And so the City celebrated …
“You will be away! You will miss it all,” said a colleague half enviously to The Man from Madras Musings. He was referring to MMM having to travel on the day when the ‘powerful’ (Ouch! Not a good word in these days of extended power cuts) of the city would celebrate the birthday of THE power. MMM and colleague were discussing the likely disruptions in traffic, the disfiguring of walls with posters, the proliferation of digital hoardings, and the general increase in noise that would be a part of the celebrations. Though, to give THE power due credit, enough and more indications had emanated from that source that all celebrations were unnecessary and could everyone please go about their work.
But what other work do the faithful have than singing the glories of the source of all their well being? ‘Creation by Brahma, Protection by …’ went one poster as though setting the trend. And with that you could say the revelries had begun. Mind you, it did appear that the admonitions of the power-source had had some kind of an effect. The festivities were nowhere near what they used to be in years past. There were no public meetings to deafen the ears and stall the traffic, at least in the most important city of the universe (it has to be, for, judging by the posters, this is the seat of the highest among creation). But there was plenty of everything else.
Gone with the wind was the legislation that declared some roads to be poster-free. Walls were covered top to bottom, left to right with portraits, all of them with headers and footers of the most slavish sycophancy. As for digital hoardings, they covered enormous stretches and formed walls by themselves. They blocked footpaths (those that survive that is), traffic lights (those that work that is) and buildings (those that are worth looking at that is). A colleague counted 200 of them just between Tiruvanmiyur and Siruseri. And overhead were festoons, all plastic-coated pennants strung across roads at the greatest risk to those who did the stringing and those who chose to drive along at that moment.
As for firecrackers, the less said the better. On the ECR, so MMM was told, traffic was halted whenever the urge to say with fireworks got the better of the faithful. There was no option, as trying to defy these stoppages meant inviting the ire of the devotees who could suddenly turn from being ardent worshippers to those who believed in human sacrifice. The police, of course, turned a blind eye. It would appear that they do not like such ‘encounters’.
And so yet another birthday went by. Returning a couple of days later, MMM could see that the city had chosen to celebrate in style, whether willingly or not being another matter. The fallen hoardings, the peeling posters and the strewn-about buntings spoke of a Chennai that had celebrated too well, if not all that wisely.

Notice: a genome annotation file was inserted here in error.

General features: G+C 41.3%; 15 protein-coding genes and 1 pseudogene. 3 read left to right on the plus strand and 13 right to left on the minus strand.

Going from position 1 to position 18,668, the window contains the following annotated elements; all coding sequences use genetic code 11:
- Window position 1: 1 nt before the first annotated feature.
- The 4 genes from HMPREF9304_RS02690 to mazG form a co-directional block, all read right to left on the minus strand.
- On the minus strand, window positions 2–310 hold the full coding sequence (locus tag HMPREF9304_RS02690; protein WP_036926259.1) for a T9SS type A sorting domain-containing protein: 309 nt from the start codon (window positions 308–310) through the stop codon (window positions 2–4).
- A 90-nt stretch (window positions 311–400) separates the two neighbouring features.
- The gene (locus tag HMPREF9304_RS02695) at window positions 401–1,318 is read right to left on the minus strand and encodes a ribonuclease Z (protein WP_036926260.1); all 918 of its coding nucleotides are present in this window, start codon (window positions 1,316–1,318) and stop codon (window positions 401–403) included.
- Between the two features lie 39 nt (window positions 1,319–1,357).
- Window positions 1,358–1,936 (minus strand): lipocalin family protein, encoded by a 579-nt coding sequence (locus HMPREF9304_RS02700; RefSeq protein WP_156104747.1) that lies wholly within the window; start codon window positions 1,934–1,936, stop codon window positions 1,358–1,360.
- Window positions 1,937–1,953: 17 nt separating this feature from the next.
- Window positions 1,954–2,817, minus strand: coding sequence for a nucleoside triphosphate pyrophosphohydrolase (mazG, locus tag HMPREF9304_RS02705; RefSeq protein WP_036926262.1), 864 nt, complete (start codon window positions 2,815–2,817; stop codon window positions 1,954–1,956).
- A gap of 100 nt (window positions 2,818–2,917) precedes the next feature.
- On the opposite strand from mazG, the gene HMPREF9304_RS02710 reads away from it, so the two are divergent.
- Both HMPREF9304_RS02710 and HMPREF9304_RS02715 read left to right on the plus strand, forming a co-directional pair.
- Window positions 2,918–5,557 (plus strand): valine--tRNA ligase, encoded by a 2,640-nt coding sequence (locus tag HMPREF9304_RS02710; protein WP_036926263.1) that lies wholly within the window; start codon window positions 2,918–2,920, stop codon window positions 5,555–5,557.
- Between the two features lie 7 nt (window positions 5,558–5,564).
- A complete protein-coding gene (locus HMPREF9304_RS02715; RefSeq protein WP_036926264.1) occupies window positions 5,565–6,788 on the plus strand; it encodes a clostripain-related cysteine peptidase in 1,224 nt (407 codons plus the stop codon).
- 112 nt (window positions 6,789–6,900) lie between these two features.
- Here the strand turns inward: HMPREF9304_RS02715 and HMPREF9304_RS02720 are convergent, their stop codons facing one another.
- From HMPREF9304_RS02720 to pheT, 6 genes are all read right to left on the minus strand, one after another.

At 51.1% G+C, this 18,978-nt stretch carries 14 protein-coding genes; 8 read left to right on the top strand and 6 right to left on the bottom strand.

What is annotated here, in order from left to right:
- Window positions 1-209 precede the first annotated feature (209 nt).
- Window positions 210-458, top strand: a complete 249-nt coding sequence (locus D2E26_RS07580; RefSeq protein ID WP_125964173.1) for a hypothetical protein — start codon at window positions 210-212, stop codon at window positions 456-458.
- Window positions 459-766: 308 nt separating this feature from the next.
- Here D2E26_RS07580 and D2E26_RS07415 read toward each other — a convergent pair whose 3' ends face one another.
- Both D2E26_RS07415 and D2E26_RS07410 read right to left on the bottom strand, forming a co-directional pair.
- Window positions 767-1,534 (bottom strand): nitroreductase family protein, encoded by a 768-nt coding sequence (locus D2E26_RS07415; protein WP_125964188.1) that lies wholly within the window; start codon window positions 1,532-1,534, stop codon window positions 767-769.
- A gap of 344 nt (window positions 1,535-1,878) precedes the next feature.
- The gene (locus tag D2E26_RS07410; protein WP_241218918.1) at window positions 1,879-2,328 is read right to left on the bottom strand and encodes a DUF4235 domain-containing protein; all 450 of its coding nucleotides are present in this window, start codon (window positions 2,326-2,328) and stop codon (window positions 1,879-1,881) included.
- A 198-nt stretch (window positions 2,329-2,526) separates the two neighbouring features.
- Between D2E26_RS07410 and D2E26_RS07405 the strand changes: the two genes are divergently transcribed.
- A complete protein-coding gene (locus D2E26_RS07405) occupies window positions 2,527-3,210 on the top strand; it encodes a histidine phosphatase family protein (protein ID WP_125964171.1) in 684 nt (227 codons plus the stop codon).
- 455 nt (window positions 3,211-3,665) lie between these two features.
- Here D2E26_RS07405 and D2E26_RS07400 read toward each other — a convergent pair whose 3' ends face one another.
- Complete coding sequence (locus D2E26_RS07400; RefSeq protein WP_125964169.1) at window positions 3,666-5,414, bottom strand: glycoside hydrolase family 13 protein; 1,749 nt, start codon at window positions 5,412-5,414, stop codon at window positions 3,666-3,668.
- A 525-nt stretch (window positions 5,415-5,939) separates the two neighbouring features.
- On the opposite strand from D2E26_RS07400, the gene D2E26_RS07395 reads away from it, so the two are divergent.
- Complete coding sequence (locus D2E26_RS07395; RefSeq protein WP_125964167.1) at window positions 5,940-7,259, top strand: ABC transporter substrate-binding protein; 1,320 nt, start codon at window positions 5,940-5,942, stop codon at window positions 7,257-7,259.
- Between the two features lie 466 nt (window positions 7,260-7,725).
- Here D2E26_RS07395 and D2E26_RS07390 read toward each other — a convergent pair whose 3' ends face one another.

There are three traffic lights that The Man from Madras Musings has to cross whenever the Chief summons him. In the past, this meant a drive of 15 minutes. The secret, of course, lay in crossing the first signal, after which, thanks to the lights being coordinated, MMM did not have to wait at the other two. All this was till a couple of months ago. That was when the three traffic lights, which had all along operated like the Magi, suddenly fell out with each other. Now they had become Gorgon-like, each making you stop in your tracks and pay obeisance, all being a few seconds out of sync with each other. As a consequence, MMM was invariably late in arriving at chez Chief, causing the boss to gnash his teeth and bound to and fro in his lair, rather like a tiger in the zoo whose lunch is late in arriving. MMM had to therefore increase estimated travel time to twenty minutes.
After a couple of weeks, matters worsened. The first light worked while the second had passed on into complete darkness, while the third was clearly sickening. There were days when the last one would flicker while red, be blank while amber and turn a shade of pink when green. It was up to the public to understand what needed to be done. Recourse was taken to the timers which continued working in both the second and third lights. In the case of the second, each time the timer came to zero, one stream of traffic automatically took the responsibility of going ahead while the others halted. More often than not, all the streams decided to move ahead and the chaos and the noise had to be seen to be believed.
Then there came a day when all three lights went on the blink, now being permanently set to amber and all the timers went off too, the only indication of any life being a couple of – signs that still flickered. Surprisingly, the traffic flowed on without a hitch. Everyone took turns. MMM reached the Chief in less than 10 minutes.
It now makes MMM wonder if we are a city that is clearly above such mundane systems as traffic lights. What impressed MMM even more was that not one policeman ever bothered with all this malfunctioning over the entire two months. Clearly they like to be left alone.
MMM now notices that most traffic lights in the city are on the blink. The other day he encountered (no, not that way) a policeman and on enquiry it transpired that the law is having problems with the agency that is supposed to take care of these signals. The latter had apparently not submitted its quote in triplicate or forgotten to swear allegiance in front of a notary public or failed to fulfil some equally important life-saving procedure. Till this is rectified, said the policeman to MMM, the traffic lights will not work. The public, continued the policeman, will have to lump it.